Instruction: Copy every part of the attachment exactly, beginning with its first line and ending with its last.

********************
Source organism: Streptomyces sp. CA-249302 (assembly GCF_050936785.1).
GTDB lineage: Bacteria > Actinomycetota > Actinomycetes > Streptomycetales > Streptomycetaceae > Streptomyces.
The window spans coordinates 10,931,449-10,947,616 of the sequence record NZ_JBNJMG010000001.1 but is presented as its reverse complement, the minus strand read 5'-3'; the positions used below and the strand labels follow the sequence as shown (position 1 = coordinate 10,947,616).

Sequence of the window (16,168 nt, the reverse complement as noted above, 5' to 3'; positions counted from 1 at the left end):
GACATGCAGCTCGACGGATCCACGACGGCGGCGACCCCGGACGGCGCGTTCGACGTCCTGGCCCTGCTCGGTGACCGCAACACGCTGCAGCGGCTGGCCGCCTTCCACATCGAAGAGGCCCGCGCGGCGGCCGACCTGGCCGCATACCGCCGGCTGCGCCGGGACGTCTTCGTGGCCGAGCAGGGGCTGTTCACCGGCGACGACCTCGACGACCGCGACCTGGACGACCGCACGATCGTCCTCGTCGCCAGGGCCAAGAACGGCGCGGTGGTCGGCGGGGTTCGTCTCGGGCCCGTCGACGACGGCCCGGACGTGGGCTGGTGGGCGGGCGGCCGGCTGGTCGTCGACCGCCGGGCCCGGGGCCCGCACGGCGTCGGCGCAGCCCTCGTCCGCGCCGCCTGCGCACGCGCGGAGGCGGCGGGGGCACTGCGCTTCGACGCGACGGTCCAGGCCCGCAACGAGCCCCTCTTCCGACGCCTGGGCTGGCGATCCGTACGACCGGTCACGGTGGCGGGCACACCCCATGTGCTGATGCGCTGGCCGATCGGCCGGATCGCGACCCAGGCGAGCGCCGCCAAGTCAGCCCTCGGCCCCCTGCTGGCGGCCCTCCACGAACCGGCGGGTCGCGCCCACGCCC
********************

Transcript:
Source organism: Streptomyces sp. CA-249302 (assembly GCF_050936785.1).
GTDB lineage: Bacteria > Actinomycetota > Actinomycetes > Streptomycetales > Streptomycetaceae > Streptomyces.
The window spans coordinates 10,931,449-10,947,616 of the sequence record NZ_JBNJMG010000001.1 but is presented as its reverse complement, the minus strand read 5'-3'; the positions used below and the strand labels follow the sequence as shown (position 1 = coordinate 10,947,616).

Sequence of the window (16,168 nt, the reverse complement as noted above, 5' to 3'; positions counted from 1 at the left end):
GACATGCAGCTCGACGGATCCACGACGGCGGCGACCCCGGACGGCGCGTTCGACGTCCTGGCCCTGCTCGGTGACCGCAACACGCTGCAGCGGCTGGCCGCCTTCCACATCGAAGAGGCCCGCGCGGCGGCCGACCTGGCCGCATACCGCCGGCTGCGCCGGGACGTCTTCGTGGCCGAGCAGGGGCTGTTCACCGGCGACGACCTCGACGACCGCGACCTGGACGACCGCACGATCGTCCTCGTCGCCAGGGCCAAGAACGGCGCGGTGGTCGGCGGGGTTCGTCTCGGGCCCGTCGACGACGGCCCGGACGTGGGCTGGTGGGCGGGCGGCCGGCTGGTCGTCGACCGCCGGGCCCGGGGCCCGCACGGCGTCGGCGCAGCCCTCGTCCGCGCCGCCTGCGCACGCGCGGAGGCGGCGGGGGCACTGCGCTTCGACGCGACGGTCCAGGCCCGCAACGAGCCCCTCTTCCGACGCCTGGGCTGGCGATCCGTACGACCGGTCACGGTGGCGGGCACACCCCATGTGCTGATGCGCTGGCCGATCGGCCGGATCGCGACCCAGGCGAGCGCCGCCAAGTCAGCCCTCGGCCCCCTGCTGGCGGCCCTCCACGAACCGGCGGGTCGCGCCCACGCCC